FBI disrupts Chinese botnet by wiping malware from infected routers


The FBI has disrupted the KV Botnet used by Chinese Volt Typhoon state hackers to evade detection during attacks targeting U.S. critical infrastructure.

The hacking group (also tracked as Bronze Silhouette) used it to hijack hundreds of small office/home offices (SOHO) across the United States and used them to ensure that their malicious activity blends within legitimate network traffic to avoid detection.

Devices compromised and added to this botnet included Netgear ProSAFE, Cisco RV320s, and DrayTek Vigor routers, as well as Axis IP cameras, according to Lumen Technologies’ Black Lotus Labs team, who first linked the malware to the Chinese threat group in December.

A SecurityScorecard report from earlier this month estimates that Volt Typhoon hackers were able to hijack roughly 30% of all Cisco RV320/325 devices online in just over a month. 

“The Volt Typhoon malware enabled China to hide, among other things, pre-operational reconnaissance and network exploitation against critical infrastructure like our communications, energy, transportation, and water sectors—steps China was taking, in other words, to find and prepare to destroy or degrade the civilian critical infrastructure that keeps us safe and prosperous,” said FBI Director Christopher Wray.

“So working with our partners, the FBI ran a court-authorized, on-network operation to shut down Volt Typhoon and the access it enabled.”

The FBI’s operation began on December 6th when the law enforcement agency first obtained a court order authorizing it to take down the botnet after hacking into its command-and-control (C2) server.

Once in, FBI agents sent commands to the compromised devices to cut them off from the botnet and prevent the Chinese hackers from reconnecting them to the malicious network.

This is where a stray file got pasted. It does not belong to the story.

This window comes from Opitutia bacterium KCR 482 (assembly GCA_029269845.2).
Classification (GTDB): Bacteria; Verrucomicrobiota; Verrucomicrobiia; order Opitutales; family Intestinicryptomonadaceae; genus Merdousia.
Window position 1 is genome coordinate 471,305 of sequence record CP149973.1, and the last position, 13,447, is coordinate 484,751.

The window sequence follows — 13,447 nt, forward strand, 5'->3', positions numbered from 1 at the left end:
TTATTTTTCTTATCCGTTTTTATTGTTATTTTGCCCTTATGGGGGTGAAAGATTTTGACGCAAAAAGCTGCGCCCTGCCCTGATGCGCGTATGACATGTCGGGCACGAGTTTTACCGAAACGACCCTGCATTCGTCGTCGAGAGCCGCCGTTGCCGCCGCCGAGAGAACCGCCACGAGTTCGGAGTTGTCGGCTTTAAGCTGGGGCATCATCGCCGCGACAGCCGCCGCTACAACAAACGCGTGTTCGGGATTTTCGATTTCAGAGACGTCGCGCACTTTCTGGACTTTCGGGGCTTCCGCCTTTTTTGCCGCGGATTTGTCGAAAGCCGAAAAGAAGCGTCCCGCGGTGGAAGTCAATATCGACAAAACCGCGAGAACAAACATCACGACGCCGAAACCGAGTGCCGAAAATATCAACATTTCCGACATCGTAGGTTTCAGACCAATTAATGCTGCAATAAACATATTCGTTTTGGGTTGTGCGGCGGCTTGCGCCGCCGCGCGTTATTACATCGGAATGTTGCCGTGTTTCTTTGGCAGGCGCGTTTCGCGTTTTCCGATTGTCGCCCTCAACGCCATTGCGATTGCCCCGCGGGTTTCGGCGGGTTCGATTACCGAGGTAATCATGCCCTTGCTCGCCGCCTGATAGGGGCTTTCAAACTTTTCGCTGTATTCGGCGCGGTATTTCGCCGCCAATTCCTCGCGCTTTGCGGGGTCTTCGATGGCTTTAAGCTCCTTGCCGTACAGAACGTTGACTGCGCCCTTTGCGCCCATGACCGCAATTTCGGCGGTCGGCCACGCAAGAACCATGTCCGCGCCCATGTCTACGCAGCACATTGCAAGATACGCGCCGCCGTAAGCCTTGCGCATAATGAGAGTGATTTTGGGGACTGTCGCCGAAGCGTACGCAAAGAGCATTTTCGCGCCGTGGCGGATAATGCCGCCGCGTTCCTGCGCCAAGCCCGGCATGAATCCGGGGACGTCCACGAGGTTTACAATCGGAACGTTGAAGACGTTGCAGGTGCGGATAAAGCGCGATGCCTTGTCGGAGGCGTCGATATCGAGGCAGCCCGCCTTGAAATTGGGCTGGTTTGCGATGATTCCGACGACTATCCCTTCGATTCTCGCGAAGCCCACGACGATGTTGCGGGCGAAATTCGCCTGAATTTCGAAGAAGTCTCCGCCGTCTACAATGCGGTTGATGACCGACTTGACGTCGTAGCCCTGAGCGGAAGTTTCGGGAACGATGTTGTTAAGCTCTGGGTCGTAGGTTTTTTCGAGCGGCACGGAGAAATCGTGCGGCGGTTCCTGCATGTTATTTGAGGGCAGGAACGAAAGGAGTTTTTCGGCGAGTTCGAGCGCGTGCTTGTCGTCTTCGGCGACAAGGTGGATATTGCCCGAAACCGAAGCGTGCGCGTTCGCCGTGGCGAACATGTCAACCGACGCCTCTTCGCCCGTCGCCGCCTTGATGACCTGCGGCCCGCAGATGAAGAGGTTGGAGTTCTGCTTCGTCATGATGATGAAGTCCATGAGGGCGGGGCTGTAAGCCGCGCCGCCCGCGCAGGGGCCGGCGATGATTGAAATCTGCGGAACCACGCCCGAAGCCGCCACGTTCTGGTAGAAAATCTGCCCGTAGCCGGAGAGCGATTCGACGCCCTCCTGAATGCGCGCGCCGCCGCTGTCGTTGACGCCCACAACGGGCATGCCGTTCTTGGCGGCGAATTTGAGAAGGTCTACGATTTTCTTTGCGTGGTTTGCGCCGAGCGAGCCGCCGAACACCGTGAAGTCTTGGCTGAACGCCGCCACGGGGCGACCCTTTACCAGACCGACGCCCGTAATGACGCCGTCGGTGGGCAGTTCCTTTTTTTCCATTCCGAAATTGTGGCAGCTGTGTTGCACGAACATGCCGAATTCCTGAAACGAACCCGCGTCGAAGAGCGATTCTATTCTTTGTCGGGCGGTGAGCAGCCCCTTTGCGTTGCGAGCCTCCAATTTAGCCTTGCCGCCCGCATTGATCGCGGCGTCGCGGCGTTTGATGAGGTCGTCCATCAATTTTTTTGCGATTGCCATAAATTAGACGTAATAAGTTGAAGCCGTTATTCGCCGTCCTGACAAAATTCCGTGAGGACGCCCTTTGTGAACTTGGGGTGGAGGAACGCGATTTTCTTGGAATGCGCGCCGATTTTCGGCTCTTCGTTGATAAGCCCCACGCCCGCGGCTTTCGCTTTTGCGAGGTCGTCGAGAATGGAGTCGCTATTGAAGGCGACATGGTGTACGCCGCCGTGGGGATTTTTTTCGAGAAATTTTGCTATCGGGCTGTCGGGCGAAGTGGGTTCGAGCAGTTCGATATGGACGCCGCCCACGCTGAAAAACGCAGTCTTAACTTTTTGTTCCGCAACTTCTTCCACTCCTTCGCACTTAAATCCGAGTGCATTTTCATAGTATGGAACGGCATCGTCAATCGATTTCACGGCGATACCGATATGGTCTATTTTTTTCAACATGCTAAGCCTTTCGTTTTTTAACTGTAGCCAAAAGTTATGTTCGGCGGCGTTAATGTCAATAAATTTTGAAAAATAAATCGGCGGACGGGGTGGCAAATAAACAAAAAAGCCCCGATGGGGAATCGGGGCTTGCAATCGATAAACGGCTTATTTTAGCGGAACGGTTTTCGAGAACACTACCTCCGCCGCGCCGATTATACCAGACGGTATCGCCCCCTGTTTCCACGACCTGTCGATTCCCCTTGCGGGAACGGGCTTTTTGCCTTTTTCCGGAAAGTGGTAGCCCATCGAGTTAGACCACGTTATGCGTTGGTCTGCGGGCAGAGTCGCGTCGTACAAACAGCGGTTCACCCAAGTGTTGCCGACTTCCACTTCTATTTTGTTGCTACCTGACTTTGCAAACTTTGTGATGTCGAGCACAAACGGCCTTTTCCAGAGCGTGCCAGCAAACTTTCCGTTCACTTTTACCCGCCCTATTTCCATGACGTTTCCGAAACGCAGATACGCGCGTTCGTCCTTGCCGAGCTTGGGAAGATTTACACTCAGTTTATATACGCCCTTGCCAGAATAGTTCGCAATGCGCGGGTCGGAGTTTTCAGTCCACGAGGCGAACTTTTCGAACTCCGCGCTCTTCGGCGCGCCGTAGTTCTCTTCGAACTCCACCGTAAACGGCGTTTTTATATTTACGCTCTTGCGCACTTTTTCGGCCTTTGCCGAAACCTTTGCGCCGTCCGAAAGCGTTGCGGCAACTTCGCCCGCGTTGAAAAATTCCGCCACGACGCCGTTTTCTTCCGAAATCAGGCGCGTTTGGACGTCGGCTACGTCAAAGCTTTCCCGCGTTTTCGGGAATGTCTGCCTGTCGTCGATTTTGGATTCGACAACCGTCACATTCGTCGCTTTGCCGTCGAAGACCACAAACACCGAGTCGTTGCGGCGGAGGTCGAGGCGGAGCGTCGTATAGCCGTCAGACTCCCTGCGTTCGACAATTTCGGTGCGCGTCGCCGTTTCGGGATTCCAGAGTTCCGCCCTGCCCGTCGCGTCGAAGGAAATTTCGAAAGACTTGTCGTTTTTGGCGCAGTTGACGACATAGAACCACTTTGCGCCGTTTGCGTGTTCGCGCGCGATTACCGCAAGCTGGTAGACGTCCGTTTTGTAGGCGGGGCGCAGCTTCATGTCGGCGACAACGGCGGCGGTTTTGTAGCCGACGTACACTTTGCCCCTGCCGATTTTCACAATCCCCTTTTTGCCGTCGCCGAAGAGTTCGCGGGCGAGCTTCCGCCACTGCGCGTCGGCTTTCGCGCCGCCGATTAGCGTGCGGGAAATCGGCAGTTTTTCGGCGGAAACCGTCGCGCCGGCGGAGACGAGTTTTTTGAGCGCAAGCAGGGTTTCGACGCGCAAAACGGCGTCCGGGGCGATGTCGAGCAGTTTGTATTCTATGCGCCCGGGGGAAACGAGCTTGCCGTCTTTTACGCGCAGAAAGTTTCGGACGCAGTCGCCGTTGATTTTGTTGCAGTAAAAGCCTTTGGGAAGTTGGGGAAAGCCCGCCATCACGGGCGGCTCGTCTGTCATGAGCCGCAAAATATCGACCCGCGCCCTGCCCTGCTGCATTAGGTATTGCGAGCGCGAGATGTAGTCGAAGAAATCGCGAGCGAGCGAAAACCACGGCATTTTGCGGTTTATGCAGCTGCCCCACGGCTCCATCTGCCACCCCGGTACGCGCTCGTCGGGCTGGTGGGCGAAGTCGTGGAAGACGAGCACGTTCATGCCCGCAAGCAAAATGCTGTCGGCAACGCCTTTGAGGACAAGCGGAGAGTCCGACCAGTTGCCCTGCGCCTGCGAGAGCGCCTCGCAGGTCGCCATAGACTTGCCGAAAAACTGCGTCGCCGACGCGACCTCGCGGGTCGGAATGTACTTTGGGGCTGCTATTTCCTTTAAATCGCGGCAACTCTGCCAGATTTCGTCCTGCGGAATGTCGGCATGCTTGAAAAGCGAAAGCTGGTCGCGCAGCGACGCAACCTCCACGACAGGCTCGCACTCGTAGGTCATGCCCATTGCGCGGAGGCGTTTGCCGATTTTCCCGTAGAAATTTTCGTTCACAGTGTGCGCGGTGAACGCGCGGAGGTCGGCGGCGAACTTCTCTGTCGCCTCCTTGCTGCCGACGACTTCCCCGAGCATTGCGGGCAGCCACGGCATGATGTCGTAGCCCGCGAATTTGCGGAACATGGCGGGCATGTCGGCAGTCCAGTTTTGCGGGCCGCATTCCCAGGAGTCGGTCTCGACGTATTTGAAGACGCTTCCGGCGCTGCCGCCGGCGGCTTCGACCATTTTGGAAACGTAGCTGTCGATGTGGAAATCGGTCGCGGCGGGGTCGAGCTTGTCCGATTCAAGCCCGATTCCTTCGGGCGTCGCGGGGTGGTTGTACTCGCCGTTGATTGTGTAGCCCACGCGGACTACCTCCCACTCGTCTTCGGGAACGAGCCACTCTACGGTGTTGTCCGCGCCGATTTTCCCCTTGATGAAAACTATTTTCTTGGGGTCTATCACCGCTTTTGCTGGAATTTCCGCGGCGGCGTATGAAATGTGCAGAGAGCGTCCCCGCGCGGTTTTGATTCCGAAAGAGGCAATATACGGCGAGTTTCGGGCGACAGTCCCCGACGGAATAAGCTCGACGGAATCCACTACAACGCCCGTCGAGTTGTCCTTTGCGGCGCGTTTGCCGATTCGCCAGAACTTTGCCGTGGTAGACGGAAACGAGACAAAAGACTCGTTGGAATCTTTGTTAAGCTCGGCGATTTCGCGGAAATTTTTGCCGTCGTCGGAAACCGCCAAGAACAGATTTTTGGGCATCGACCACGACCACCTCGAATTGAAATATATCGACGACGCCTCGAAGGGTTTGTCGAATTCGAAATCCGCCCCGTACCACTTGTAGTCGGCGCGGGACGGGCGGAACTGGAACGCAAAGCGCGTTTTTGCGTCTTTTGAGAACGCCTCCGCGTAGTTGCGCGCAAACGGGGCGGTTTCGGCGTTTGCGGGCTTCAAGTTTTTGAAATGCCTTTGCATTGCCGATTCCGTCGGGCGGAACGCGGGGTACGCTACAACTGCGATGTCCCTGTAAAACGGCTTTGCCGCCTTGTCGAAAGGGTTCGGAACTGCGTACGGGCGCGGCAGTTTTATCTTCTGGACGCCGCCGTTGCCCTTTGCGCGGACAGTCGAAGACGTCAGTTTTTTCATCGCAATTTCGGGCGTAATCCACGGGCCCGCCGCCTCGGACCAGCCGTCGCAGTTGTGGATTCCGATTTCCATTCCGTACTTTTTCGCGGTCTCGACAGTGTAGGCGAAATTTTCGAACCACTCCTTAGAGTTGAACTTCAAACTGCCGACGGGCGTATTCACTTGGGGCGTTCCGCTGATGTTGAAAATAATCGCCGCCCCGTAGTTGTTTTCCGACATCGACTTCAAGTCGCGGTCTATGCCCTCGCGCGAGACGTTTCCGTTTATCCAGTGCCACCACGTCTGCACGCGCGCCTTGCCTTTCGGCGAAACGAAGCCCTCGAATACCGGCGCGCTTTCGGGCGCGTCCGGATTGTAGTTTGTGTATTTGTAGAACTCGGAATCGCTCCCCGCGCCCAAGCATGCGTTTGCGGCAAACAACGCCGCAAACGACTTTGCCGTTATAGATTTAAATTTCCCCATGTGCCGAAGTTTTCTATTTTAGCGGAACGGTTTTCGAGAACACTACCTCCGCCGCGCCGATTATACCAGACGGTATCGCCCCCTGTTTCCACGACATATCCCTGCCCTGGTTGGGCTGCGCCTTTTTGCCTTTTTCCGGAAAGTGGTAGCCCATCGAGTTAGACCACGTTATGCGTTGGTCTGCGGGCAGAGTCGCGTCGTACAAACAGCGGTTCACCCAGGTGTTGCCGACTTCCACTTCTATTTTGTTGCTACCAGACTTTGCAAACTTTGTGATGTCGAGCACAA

They also issued a command that forced the malware to uninstall its botnet VPN component and block the hackers from using the devices to conduct further attacks through them.

“The vast majority of routers that comprised the KV Botnet were Cisco and NetGear routers that were vulnerable because they had reached ‘end of life’ status; that is, they were no longer supported through their manufacturer’s security patches or other software updates,” a Justice Department press release explains.

“The court-authorized operation deleted the KV Botnet malware from the routers and took additional steps to sever their connection to the botnet, such as blocking communications with other devices used to control the botnet.”

Vendors urged to secure SOHO routers

Today, CISA and the FBI also issued guidance for SOHO router manufacturers, urging them to ensure they’re secured against Volt Typhoon’s ongoing attacks.

Recommendations include automating security updates and allowing access to their web management interfaces only from the LAN by default, as well as removing security flaws during the design and development phases.

A Microsoft report in May 2023 revealed that Volt Typhoon hackers have been targeting and breaching U.S. critical infrastructure organizations since at least mid-2021.

The hacking group’s KV Botnet covert data transfer network was used in attacks targeting a wide range of organizations since at least August 2022, including U.S. military organizations, telecommunication and internet service providers, and a European renewable energy firm.

Reuters first reported the U.S. government’s KV Botnet disruption operation on Monday.

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